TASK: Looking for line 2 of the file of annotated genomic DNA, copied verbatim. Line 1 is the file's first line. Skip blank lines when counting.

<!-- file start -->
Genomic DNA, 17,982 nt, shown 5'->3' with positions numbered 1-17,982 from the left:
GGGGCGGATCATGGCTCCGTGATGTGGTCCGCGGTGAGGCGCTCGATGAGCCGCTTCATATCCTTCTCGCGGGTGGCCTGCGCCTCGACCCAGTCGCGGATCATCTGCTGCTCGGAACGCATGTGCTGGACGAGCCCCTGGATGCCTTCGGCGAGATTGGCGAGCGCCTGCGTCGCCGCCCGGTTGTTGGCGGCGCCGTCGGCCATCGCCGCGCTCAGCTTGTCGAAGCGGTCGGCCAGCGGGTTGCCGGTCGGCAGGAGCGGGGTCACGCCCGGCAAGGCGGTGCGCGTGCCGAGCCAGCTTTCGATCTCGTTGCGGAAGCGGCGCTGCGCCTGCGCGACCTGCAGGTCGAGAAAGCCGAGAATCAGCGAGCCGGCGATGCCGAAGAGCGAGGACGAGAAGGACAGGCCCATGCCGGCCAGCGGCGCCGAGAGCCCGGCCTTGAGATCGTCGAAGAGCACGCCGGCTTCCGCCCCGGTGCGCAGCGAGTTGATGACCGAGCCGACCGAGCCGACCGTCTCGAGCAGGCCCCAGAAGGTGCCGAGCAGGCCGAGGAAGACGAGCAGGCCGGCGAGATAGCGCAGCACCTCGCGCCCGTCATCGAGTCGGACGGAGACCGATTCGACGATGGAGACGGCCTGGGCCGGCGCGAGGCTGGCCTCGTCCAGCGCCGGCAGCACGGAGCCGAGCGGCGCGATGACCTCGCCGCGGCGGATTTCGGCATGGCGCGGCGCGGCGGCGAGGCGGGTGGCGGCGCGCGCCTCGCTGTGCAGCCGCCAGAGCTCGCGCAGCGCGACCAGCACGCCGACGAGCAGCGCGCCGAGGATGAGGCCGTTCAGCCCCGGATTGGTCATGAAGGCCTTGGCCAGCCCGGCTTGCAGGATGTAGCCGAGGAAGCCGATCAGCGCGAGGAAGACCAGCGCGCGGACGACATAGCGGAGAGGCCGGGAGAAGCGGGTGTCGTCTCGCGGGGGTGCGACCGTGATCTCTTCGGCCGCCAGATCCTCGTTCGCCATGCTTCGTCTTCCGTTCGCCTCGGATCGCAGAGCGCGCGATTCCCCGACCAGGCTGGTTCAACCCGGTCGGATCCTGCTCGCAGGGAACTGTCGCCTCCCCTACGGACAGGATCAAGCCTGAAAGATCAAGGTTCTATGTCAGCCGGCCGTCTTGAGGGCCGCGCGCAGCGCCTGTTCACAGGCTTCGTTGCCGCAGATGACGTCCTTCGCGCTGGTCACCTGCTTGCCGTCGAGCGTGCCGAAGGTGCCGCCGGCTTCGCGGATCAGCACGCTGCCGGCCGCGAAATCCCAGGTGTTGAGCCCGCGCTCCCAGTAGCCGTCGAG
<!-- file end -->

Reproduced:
GGGGCGGATCATGGCTCCGTGATGTGGTCCGCGGTGAGGCGCTCGATGAGCCGCTTCATATCCTTCTCGCGGGTGGCCTGCGCCTCGACCCAGTCGCGGATCATCTGCTGCTCGGAACGCATGTGCTGGACGAGCCCCTGGATGCCTTCGGCGAGATTGGCGAGCGCCTGCGTCGCCGCCCGGTTGTTGGCGGCGCCGTCGGCCATCGCCGCGCTCAGCTTGTCGAAGCGGTCGGCCAGCGGGTTGCCGGTCGGCAGGAGCGGGGTCACGCCCGGCAAGGCGGTGCGCGTGCCGAGCCAGCTTTCGATCTCGTTGCGGAAGCGGCGCTGCGCCTGCGCGACCTGCAGGTCGAGAAAGCCGAGAATCAGCGAGCCGGCGATGCCGAAGAGCGAGGACGAGAAGGACAGGCCCATGCCGGCCAGCGGCGCCGAGAGCCCGGCCTTGAGATCGTCGAAGAGCACGCCGGCTTCCGCCCCGGTGCGCAGCGAGTTGATGACCGAGCCGACCGAGCCGACCGTCTCGAGCAGGCCCCAGAAGGTGCCGAGCAGGCCGAGGAAGACGAGCAGGCCGGCGAGATAGCGCAGCACCTCGCGCCCGTCATCGAGTCGGACGGAGACCGATTCGACGATGGAGACGGCCTGGGCCGGCGCGAGGCTGGCCTCGTCCAGCGCCGGCAGCACGGAGCCGAGCGGCGCGATGACCTCGCCGCGGCGGATTTCGGCATGGCGCGGCGCGGCGGCGAGGCGGGTGGCGGCGCGCGCCTCGCTGTGCAGCCGCCAGAGCTCGCGCAGCGCGACCAGCACGCCGACGAGCAGCGCGCCGAGGATGAGGCCGTTCAGCCCCGGATTGGTCATGAAGGCCTTGGCCAGCCCGGCTTGCAGGATGTAGCCGAGGAAGCCGATCAGCGCGAGGAAGACCAGCGCGCGGACGACATAGCGGAGAGGCCGGGAGAAGCGGGTGTCGTCTCGCGGGGGTGCGACCGTGATCTCTTCGGCCGCCAGATCCTCGTTCGCCATGCTTCGTCTTCCGTTCGCCTCGGATCGCAGAGCGCGCGATTCCCCGACCAGGCTGGTTCAACCCGGTCGGATCCTGCTCGCAGGGAACTGTCGCCTCCCCTACGGACAGGATCAAGCCTGAAAGATCAAGGTTCTATGTCAGCCGGCCGTCTTGAGGGCCGCGCGCAGCGCCTGTTCACAGGCTTCGTTGCCGCAGATGACGTCCTTCGCGCTGGTCACCTGCTTGCCGTCGAGCGTGCCGAAGGTGCCGCCGGCTTCGCGGATCAGCACGCTGCCGGCCGCGAAATCCCAGGTGTTGAGCCCGCGCTCCCAGTAGCCGTCGAG